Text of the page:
In 2016, Mr. Museveni’s government adopted what it called Economic and Commercial Diplomacy policy.
It aimed at using the now 36 Ugandan missions to promote Uganda as a good destination for vacation, investment and source of quality produce.
Being a poor with chronic financial stress, the policy was piloted at the beginning with about four embassies, including Berlin and Abu Dhabi. More than Shs 4 billion was sank in. This policy has become of age and is supposed to be rolled out at all the 36 missions next financial year that begins in July.
And ministry of Foreign Affairs has requisitioned for Shs 16 billion to finance it. Each embassy will spend at least Shs 355 million on commercial diplomacy. Embassies are required to participate in tourism expos organized in countries of their service and trade shows. It is one of the many initiatives by the regime to market Uganda.
There are other initiatives by for example export promotions board, tourism promotions board and I think Uganda Wildlife Authority (UWA). Tourism is now Uganda’s number one foreign exchange earner bringing in about $1.4 billion annually.
According to information contained in the National Budget Framework Paper 2019/20, the tourism sector, when everything including money paid directly to hotels is counted, generates about Shs 6.8 trillion annually. The sector also employs about 600,000 people.
Persuading a tourist to spend one additional night in Uganda according to World Bank, would add 7 per cent to our exports and 1 per cent to our GDP. Tourism contributed about 3% to the GDP in 2017. Government reports that tourism generated about 229,000 jobs directly in 2017.
I have singled out one sector to show you the cost of a bad leader to a country and its population. After spending billions to market Uganda, we are now at square one as they say. Images of the brutal arrest of Kyadondo East MP Robert Kyagulanyi have been splashed all over the world for everybody including the tourists we want to attract to see.
Images of Police brutalizing citizens supporting Kyagulanyi/Bobi Wine are stuck with us. What about Police and Special Forces Command (SFC) unleashing terror in Kasese just because Dr. Kizza Besigye is in town. You all probably have seen Residential District Commissioners equivalent of DCs under former President Milton Obote invading radio stations and switching off transmitters because of Besigye.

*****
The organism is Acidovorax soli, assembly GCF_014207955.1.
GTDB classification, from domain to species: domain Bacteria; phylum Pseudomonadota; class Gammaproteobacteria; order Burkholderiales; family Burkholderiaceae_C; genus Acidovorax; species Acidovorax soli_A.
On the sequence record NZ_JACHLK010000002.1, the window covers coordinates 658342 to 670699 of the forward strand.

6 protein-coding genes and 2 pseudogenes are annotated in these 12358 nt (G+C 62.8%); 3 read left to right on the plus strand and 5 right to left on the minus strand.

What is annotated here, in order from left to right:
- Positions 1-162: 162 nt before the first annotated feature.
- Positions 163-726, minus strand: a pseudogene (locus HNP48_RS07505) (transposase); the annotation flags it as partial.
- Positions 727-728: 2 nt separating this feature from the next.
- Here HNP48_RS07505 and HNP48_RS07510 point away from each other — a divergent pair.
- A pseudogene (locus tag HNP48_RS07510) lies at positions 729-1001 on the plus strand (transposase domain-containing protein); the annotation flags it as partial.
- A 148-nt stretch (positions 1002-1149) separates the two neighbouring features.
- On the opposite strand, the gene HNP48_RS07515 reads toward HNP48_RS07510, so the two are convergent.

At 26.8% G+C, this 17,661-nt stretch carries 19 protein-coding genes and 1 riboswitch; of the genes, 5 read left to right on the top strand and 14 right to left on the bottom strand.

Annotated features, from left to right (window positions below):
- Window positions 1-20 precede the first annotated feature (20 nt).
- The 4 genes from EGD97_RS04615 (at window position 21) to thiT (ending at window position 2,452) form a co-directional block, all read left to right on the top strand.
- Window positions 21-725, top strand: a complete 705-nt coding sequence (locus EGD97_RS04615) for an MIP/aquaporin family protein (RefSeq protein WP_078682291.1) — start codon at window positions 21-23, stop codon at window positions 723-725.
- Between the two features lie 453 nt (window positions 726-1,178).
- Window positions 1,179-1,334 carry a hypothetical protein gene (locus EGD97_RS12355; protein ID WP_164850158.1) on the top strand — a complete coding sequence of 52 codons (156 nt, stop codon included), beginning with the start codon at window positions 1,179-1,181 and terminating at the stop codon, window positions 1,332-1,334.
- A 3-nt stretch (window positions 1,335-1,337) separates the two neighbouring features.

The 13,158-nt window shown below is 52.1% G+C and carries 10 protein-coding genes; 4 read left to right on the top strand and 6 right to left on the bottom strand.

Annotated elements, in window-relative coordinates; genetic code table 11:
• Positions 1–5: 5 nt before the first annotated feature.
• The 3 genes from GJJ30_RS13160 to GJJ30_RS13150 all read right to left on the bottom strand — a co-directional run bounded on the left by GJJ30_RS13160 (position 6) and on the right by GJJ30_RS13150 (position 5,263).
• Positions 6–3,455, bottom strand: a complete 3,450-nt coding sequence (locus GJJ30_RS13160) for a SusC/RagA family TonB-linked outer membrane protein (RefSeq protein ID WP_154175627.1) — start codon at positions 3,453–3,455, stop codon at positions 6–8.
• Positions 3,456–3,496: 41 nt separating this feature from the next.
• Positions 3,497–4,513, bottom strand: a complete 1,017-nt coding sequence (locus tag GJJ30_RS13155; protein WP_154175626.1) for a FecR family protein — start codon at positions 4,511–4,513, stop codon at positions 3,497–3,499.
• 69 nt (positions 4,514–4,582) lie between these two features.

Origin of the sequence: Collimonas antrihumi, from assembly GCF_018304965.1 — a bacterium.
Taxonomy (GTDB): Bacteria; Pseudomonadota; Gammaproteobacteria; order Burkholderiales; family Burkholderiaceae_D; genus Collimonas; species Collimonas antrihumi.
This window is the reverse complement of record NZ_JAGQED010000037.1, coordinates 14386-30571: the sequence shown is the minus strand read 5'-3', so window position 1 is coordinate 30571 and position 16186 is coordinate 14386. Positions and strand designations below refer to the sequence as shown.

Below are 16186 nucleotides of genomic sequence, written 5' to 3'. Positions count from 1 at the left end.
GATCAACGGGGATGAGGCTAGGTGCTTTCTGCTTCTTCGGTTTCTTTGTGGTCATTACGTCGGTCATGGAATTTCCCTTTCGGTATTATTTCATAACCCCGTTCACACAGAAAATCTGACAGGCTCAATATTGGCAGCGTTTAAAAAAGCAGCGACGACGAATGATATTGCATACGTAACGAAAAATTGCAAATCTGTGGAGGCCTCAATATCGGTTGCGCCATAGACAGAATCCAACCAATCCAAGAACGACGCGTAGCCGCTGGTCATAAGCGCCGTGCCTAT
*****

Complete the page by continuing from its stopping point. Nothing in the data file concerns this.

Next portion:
Opposition politicians cannot address public rallies; they can’t sing in the case of Bobi Wine and can’t speak to people even through the airwaves. The military stationed almost in every village in Kampala; and Wakiso can’t allow us to breath. In truth, we are suffocating.
But as all these things are happening, the Electoral Commission has released what it calls a roadmap to 2021. Even Museveni’s party released theirs.
Museveni has been meeting his agents who now have resolved that he will permanently rule Uganda. There are some naïve people who will ask: “Why don’t you just defeat the man?” Defeating him, we have done, but the man captured all of us and wants to continue dominating us.
If you can’t meet elected FDC leaders, can’t meet or speak to potential supporters (public), what remains for you to do as a politician? That is the situation that we must fight before we even think of elections. Certainly, when these elections come, we will use them to continue mobilizing until these hurdles are overcome, using elections to dislodge the dictator is still a remote chance.
Unfortunately for Uganda, religious and traditional leaders have refused to play their part. I think they have decided to position themselves to benefit from squandered wealth before the dictator finally falls. Maybe they are praying! Therefore, looking at one violation is the simple way to deal with our situation.
At 74, I think Mr. Museveni has thrown away all the pretense. He won’t allow any competition even for the sake of legitimacy. We were supposed to hold elections in about seven districts including Kassanda and Bugweri.
Those ones he stopped. We were supposed to have elections in hundreds of town councils and sub-counties, even those ones he stopped. The man is afraid of any political gathering. Instead of quarrelling over who should be the next joint opposition presidential candidate, I think, and I might be wrong, our focus should be on galvanizing the population to squeeze the man out of power.
I feel bad that people I thought were more subservient than us, such as Ethiopians and Sudanese, have been able to do it. I know the state structures there are different but the people have picked courage at the right time.
Of course here we are dealing with a tribal or clan militia, largely recruited and trained by the man. But we really must have a cut off.
The author is Kira Municipality MP and opposition chief whip in parliament.